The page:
Monday 10th September 2012
By Gwen Marples, Senior Research Assistant at the Centre for Health Community and Education Studies (CHESs), Northumbria University.
Constraints and challenges within the NHS require the nursing profession to articulate and measure the nature and impact of nursing work. Nurses are being asked to justify their roles in terms of ‘value for money’ as deepening pressure on finite financial resources seeks to further constrain health service provision.
The role of the cancer clinical nurse specialist (CNS) is outlined within cancer nursing literature, but there is little that unpicks the role and teases out ‘hidden’ work that cannot be easily measured. Workforce reviews have challenged the position of the CNS, with specialist nurses being moved to less specialised positions.
Communicating the role of the CNS to commissioners requires compiling and presenting quantitative and qualitative data in a meaningful way to showcase the complexity, diversity and effectiveness of the work.
The advent of the specialist nursing role
The concept of specialist clinical nursing was first referred to in 1900. Reiter subsequently suggested the term ‘nurse clinician’ as a way of referring to nurses in advanced and specialist roles.
The specialist nurse role emerged in the UK during the 1970s; initially employed within primary care settings, many roles are now located within secondary and tertiary settings, including cancer care.
Details of a census of the advanced and specialist cancer workforce in England, Wales and Northern Ireland recorded a total of 2,309. Four specialist and advanced posts in England (89% response rate), 204 posts in Wales (66% response rate) and 43.4 posts in Northern Ireland (100% response rate).
Building on earlier census work, further work relating specifically to the English workforce was commissioned by the National Cancer Action Team (NCAT) supported by the Workforce Review Team. Findings provide details of the ratio of cancer specialist nurses (all job titles) to the incidence of cancer in all 28 English cancer networks revealing variance in the provision of specialist nursesupport by tumour type and geographical location. It’s intended that the document be used by commissioners to benchmark the provision of specialist nursing within geographical localities.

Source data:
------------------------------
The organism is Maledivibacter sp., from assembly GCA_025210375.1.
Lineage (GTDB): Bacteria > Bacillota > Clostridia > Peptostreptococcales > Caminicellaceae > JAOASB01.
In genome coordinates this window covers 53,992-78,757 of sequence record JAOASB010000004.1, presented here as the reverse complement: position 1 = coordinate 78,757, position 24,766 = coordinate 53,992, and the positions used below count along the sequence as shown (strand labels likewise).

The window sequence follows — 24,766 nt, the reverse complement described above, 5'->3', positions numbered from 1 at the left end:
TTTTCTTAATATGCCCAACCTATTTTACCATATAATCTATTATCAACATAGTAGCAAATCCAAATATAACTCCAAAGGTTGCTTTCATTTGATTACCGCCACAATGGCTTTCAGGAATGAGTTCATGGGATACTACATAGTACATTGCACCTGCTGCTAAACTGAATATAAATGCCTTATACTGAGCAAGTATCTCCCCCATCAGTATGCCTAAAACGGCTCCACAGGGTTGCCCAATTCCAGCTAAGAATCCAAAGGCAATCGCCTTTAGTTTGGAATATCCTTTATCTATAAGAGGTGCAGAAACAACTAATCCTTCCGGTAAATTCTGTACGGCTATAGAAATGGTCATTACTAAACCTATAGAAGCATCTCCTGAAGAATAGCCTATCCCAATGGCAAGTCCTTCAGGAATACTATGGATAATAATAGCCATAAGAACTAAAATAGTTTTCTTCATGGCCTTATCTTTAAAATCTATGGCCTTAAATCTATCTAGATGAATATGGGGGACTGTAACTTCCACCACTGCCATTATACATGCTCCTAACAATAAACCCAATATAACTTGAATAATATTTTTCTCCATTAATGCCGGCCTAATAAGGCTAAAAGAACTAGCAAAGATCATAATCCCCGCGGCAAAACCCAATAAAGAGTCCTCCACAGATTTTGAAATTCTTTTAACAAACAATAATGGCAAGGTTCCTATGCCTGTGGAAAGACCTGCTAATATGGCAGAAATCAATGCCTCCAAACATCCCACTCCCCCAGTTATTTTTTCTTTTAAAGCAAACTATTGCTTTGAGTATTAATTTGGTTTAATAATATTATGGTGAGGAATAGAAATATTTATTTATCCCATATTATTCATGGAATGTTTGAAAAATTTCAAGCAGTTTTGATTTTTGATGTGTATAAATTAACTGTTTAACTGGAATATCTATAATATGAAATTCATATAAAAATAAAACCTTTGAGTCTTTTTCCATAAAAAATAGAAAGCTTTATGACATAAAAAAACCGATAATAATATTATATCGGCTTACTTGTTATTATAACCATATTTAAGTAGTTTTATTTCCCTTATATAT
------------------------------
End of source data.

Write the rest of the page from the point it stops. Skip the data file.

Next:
UK health policy has influenced health service reform and has had an impact on the development of advanced nursing practice. Such policy developments have allowed for a re-conceptualisation of professional roles, offering opportunities for the delivery of new and innovative approaches to nurse-led services.
The CNS role
The importance of the role is clearly articulated in the academic literature and in government reports. ‘Specialist nurses are involved in all aspects of a patient’s cancer journey, from diagnosis and treatment, through supportive and palliative care to survival’. The report Tackling Cancer states that ‘cancer care should be regarded as a specialist service evolving around the patient, carers and the multidisciplinary team (MDT)’.
While fully acknowledging the value of the CNS and its contribution to the transformation of cancer services, suggestion is made that the role is ‘frequently nebulous or poorly defined’, a situation that hampers any potential contribution of the role to cancer services.
Identifying the contribution
Patients, colleagues and others greatly value input from CNS [10,11] and the cancer CNS is regarded as having an important role to play in improving the experience of people diagnosed with cancer. There are, however, two areas of confusion: terminology and collaboration. Terminology Within the profession and in academic literature, there has been ‘the introduction of a plethora of specialist posts with unclear or inconsistent titles ... which has led to confusion and conflict about the roles of the expert practitioner’, with titles being used interchangeably.
The Nursing and Midwifery Council (NMC) states that ‘advanced nursing practise is an umbrella term which is used to describe a number of specialist roles including clinical nurse specialist and nurse practitioner’. Currently no accepted standardisation exists for the level of academic qualification needed or the level of competency required to perform such roles. As such, the NMC are seeking to take steps to regulate advanced nursing practice and to ensure that advanced practitioners are recorded on the register and possess the required competences.
The Royal College of Nursing (RCN) offers a summary of its current position on the advanced practitioner role using the term ‘nurse practitioner’ throughout the document, and outlining the RCN domains and competences for advanced nursepractitioners.